The Evening Telegram, July 7th, 1884:

Latest from St. Mary’s
“Intelligence from St. Mary’s states that the magisterial investigation into the conduct of the five men, charged with breaking into the Roman Catholic Chapel there, was concluded last Thursday and resulted in the discharge of the Negro and the committal of the four Norwegian sailors to be tried at Placentia before the Supreme Court on Circuit there next month. The examination disclosed that the parties broke into the church through the window, wrenched off the altar rail, and with it forced open the Tabernacle, where they took away the ciborium and the chalice. They tore down the altar decorations, vases and candlesticks, etc, and flung them about. They even entered the vestry and from it took four suits of vestments, the censer and the monstrance. All these articles, they brought aboard the ship, were subsequently discovered, hidden away in various parts of the hold and amongst the bedding in the forecastle. The captains and officers of the Lady Elibank did all in their power to assist the officers of justice, and it was owing to the personal influence and popularity of Captain Lee that the people were restrained from laying violent hands on the authors of this piece of criminality, the worst of the sort ever known there.”

Newfoundlander, August 22, 1884 :

“St. Mary’s rum is of so deleterious a character”
It was shown that the conclusiveness of the evidence, as well as the confession of one of the accused, left little doubt of their criminality. The Grand Jury retired after two hours absence, returned a true bill against Gustafsen and Kenner who were remanded for trial. Mr. Emmerson being assigned for the defense. When the court sat on Friday, it was found that Kenner, who had from the first declared himself innocent, had confessed his guilt, and Mr. Emmerson, in reply to the question why sentence should not be passed, made a very forcible address. He spoke of them as coming from a barbarous land, of being ignorant waifs, uncivilized and uninstructed, but his strongest point being the sweeping charge made against the liquor sellers of St. Mary’s. Said the learned gentlemen:

“St. Mary’s rum is of so deleterious a character that not my unfortunate clients, but the vendors of such poison, should be placed in the dock.”

His Lordship, Judge Little, correcting the learned council, showed that the accused came from a civilized and Christian land, that they were not ignorant, as both could read and write well, and that they were not drunk.

Kenner was sentenced to two years, Gustafsen to one year and ten months, both with hard labour in the Penitentiary; the imprisonment to be counted from committal in July – forfeiting, in addition, the money due them by their late Captain.

Recommended Archival Collection:  At the Rooms Provincial Archives Division:    Read the many great stories that is our history in The Evening Telegram: [1879-1886]-1978 Microfilm and in the Newfoundlander  [1827-1835], 1837-[1846-1849, [1851]-[1855-1856]-[1858]-[1860]-[1863]-[1865]-[1868]-[1873]-[1877]-1884 microfilm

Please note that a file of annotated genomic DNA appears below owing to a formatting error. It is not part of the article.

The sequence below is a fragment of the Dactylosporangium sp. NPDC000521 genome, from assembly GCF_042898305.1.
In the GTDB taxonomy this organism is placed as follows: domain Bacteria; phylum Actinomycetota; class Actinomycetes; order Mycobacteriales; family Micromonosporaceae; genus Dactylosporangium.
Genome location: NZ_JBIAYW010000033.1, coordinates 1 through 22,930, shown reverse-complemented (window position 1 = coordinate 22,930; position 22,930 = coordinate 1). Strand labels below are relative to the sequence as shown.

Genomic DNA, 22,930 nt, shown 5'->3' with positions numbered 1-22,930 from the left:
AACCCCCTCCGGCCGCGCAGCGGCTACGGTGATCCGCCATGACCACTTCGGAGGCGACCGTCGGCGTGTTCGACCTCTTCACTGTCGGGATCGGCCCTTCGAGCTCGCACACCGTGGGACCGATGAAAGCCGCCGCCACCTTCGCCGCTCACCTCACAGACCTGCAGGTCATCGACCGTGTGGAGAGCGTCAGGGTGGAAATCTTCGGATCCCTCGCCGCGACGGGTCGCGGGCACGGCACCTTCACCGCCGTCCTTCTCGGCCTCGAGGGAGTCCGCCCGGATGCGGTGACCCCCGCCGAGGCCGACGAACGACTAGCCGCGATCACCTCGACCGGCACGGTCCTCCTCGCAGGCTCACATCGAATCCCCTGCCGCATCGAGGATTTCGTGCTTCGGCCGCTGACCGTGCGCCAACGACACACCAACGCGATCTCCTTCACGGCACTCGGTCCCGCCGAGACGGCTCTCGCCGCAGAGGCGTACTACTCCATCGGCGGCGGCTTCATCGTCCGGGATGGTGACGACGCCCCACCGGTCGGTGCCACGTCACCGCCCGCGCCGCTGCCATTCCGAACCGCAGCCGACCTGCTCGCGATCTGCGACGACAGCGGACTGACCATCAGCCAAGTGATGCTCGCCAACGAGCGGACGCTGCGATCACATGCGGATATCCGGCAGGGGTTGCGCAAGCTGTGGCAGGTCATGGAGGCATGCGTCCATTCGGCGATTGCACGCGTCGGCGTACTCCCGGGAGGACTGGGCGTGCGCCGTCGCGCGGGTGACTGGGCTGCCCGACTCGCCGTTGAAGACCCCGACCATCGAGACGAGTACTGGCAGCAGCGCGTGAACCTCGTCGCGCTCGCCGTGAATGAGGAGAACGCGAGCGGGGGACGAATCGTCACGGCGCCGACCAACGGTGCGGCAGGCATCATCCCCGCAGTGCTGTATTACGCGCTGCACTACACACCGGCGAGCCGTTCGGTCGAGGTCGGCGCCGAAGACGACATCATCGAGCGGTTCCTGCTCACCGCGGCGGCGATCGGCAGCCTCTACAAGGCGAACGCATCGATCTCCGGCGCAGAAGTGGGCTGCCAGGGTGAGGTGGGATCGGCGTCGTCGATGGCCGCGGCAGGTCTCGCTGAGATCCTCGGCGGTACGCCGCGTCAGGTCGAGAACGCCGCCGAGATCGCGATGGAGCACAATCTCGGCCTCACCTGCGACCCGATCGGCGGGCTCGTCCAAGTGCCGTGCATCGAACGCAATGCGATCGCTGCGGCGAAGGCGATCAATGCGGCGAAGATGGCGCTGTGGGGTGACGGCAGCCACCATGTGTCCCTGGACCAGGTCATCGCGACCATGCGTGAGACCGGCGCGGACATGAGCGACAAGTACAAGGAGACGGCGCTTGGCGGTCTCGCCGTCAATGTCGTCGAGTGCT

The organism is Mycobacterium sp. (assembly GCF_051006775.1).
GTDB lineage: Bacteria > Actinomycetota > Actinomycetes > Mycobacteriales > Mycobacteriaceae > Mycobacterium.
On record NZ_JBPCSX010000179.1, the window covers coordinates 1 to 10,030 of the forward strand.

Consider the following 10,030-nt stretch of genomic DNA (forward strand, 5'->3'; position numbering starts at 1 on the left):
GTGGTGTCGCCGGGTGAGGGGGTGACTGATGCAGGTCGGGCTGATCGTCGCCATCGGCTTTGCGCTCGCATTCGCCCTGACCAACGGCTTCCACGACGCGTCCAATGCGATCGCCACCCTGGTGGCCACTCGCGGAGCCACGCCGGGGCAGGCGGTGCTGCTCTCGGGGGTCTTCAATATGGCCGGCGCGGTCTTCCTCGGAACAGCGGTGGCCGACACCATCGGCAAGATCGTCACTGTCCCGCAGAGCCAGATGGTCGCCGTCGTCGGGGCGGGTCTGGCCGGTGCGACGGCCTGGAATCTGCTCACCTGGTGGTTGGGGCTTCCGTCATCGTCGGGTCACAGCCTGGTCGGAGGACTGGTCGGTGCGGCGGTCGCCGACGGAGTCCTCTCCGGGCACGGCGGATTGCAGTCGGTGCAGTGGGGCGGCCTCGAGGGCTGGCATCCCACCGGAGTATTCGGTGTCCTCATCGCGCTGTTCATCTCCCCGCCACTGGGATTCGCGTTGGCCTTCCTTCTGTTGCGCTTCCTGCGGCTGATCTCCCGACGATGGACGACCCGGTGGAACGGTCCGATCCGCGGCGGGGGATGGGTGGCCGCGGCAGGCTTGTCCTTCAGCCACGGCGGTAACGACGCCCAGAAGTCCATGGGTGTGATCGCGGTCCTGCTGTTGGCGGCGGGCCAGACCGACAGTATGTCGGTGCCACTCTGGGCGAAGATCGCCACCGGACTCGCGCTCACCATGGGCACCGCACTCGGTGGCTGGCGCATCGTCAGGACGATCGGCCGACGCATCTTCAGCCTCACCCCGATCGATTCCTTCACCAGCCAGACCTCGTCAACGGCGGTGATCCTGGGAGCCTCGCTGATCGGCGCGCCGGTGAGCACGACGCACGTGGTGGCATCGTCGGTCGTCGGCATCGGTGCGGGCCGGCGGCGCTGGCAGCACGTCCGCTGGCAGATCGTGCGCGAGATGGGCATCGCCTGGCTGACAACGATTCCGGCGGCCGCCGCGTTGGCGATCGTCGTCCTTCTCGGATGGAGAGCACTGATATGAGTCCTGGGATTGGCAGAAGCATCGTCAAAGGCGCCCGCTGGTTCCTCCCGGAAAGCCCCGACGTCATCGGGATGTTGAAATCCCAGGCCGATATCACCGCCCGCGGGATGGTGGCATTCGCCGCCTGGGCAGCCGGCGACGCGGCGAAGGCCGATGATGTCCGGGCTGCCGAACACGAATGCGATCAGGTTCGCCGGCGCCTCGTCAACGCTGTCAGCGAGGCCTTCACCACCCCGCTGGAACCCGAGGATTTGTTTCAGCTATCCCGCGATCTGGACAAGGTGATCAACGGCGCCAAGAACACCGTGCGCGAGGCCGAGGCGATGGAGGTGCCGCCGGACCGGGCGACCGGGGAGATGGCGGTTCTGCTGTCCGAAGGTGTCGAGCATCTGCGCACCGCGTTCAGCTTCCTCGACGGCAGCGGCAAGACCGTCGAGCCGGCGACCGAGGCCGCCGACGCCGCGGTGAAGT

“Little hope of recovering the body”

ARCHIVAL MOMENT

JULY 1 – MEMORIAL DAY

Letter Home from the trenches

Herbert Wills

Rank: Corporal

Service: 2185

Community: Grand Falls

Age: 18

Occupation: Papermaker

Date of Death: December 8, 1916

Regiment: NewfoundlandRegiment

Cemetery: Beaumont Hamel (Newfoundland) Memorial

Parents: Frederick William and Mary Wills of 8,Exploits Lane,Grand Falls.

The one comfort that families desperately wanted upon hearing about the death of their son was to know, that their son, had been buried in a marked grave with dignity.

Fred Wills wrote a number of letters to the Minister of the Militia at the Colonial Building, St.  John’s pleading to know where his son (Herbert Wills) was buried in France.  Many bodies were never recovered.  The battlefields of France became their grave yard.

The Minister of the Militia called on Reverend Colonel Thomas Nangle the R.C. Chaplin to the Newfoundland Regiment in France to make inquires about his place of burial. But Nangle could find no information:

“I am writing herewith copy of said letter  and although  Father Nangle gives but little hope of recovering the body. I trust that his next endeavours will be successful, and that we will have the pleasure of forwarding you good news.”

It was letters like the one that was written by Fred Wills that moved the government ofNewfoundland to establish a Memorial at Beaumont Hamel where the sons of Newfoundland would be remembered. A place of peace and dignity.

Recommended Reading: Browne, Gary. Forget-Me-Not: Fallen Boy Soldiers, St. John’s: DRC Publishing, 1911. 145p.

Recommended Archival Collection:    At the Rooms Provincial Archives there is available 6683 individual service files, 2300 have been digitized and are available at: http://www.therooms.ca/regiment/part1_entering_the_great_war.asp

This searchable database for military service records  includes the attestation papers: name, service number, community and district of origin, next of kin and relationship, religion, occupation, year of enlistment, fatality, and POW status (if applicable).  Take some time to read the stories of these young men.